Semantic data modeling can be defined as the development of descriptions and representations of data in such a way that the latter’s meaning is explicit, accurate, and commonly understood by both humans and computer systems. This definition encompasses a wide range of data artifacts, including metadata schemas, controlled vocabularies, taxonomies, ontologies, knowledge graphs, entity-relationship (E-R) models, property graphs, and other conceptual models for data representation.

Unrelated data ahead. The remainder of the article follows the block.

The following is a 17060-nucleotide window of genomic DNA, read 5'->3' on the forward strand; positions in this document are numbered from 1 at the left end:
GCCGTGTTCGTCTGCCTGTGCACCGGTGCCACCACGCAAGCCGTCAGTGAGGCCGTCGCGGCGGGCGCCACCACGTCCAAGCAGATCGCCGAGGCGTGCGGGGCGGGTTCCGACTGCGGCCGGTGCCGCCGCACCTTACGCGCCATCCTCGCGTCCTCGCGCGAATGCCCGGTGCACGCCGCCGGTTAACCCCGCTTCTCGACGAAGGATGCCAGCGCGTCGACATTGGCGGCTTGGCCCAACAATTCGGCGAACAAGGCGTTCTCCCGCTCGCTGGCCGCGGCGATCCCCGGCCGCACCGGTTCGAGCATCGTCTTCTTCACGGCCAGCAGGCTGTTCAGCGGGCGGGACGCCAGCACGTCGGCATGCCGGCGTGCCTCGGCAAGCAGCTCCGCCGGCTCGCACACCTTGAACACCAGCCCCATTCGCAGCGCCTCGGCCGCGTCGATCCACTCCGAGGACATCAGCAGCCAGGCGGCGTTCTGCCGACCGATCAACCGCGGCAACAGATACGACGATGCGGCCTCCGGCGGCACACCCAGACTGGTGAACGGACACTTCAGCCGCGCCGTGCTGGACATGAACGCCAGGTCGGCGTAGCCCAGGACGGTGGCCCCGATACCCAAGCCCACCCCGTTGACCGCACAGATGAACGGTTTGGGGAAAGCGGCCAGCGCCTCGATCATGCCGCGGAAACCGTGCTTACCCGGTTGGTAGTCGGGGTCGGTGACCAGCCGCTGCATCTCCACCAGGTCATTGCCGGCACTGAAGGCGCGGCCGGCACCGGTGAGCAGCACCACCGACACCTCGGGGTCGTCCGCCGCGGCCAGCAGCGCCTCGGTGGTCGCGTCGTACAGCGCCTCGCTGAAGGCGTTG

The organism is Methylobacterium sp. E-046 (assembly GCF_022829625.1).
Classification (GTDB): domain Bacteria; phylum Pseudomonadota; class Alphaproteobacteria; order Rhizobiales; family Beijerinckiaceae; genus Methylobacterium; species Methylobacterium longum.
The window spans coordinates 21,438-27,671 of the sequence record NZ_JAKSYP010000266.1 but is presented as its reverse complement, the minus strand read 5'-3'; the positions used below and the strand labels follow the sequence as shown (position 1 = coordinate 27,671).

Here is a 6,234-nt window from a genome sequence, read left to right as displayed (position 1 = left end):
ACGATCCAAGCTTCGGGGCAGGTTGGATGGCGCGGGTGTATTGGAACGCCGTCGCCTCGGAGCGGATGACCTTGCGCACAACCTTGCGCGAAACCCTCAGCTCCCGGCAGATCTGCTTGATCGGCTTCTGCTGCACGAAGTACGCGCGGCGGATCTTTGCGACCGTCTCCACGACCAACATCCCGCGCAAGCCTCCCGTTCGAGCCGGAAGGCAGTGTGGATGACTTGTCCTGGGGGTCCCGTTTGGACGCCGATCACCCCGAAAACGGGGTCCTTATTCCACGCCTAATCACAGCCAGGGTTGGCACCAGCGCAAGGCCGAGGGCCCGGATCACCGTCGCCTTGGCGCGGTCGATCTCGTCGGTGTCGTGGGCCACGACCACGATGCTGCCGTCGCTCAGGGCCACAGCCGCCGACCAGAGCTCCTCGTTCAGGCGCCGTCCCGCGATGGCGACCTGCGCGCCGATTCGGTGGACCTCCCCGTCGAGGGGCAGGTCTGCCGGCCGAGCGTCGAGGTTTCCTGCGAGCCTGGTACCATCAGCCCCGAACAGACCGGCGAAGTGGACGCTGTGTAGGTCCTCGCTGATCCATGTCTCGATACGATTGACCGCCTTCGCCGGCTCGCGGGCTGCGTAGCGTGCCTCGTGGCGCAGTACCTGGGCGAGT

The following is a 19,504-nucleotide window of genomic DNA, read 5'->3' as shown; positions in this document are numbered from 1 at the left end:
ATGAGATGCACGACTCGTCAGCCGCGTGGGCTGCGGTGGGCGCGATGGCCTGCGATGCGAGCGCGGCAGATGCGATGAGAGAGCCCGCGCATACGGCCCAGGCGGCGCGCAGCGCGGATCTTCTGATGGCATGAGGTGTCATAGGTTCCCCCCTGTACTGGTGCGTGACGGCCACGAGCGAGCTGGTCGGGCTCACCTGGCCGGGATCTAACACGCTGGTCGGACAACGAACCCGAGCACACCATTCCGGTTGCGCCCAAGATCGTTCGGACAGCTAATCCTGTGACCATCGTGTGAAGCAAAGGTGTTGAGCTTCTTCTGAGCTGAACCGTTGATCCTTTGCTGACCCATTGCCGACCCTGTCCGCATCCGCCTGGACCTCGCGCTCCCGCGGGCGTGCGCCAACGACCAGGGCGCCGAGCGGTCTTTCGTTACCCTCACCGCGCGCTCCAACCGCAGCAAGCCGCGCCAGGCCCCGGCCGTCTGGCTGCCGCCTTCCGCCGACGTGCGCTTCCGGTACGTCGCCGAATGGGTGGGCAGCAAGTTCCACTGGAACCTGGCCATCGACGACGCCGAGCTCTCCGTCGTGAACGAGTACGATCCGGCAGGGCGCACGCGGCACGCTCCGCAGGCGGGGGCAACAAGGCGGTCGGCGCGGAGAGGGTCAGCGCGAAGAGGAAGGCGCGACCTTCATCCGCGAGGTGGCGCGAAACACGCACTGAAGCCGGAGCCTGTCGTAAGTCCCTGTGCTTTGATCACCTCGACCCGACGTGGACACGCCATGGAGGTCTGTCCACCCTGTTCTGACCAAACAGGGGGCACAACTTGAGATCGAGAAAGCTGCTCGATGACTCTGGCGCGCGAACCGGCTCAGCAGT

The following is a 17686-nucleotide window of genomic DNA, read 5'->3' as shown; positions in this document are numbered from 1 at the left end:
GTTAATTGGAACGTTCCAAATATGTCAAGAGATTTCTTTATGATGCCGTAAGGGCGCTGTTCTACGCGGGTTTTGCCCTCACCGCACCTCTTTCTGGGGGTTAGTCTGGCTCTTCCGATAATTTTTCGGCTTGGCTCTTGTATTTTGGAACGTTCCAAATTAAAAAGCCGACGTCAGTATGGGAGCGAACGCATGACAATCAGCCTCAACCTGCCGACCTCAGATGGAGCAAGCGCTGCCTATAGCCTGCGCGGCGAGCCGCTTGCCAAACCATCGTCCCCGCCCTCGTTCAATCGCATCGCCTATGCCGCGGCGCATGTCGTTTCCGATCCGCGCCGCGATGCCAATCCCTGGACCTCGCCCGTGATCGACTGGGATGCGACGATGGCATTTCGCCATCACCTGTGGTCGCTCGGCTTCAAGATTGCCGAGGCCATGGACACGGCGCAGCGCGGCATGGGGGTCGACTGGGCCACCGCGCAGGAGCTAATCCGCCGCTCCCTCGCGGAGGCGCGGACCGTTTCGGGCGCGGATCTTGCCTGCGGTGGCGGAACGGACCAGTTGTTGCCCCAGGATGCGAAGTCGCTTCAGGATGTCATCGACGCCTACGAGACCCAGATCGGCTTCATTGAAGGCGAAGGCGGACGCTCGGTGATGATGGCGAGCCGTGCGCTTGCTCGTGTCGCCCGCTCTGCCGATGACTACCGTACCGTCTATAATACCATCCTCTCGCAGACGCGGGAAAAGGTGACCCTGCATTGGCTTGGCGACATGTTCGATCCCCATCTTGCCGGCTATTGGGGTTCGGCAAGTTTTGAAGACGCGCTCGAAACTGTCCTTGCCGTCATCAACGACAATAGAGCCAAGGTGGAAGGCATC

That’s a great summary. One of the most overlooked aspects of semantic modeling is that it applies to dynamic systems as well as statically-modeled concepts. Temporal graphs fits neatly into both (transient and point-in-time) and so do communications protocols. In fact, the OSI 7-layer model and accompanying OSI/X-CCITT standards provides one of the best examples of how semantics facilitate communications across complex distributed environments and with clear separations covering: transmission, negotiation, encoding, session, and application level concerns. We take this pretty much for granted but our present-day interconnectedness would not exist without these differing semantic interacting layers at work. This model also illustrates how to break a complex model down into separately-manageable and discrete sub-models that work together as a whole.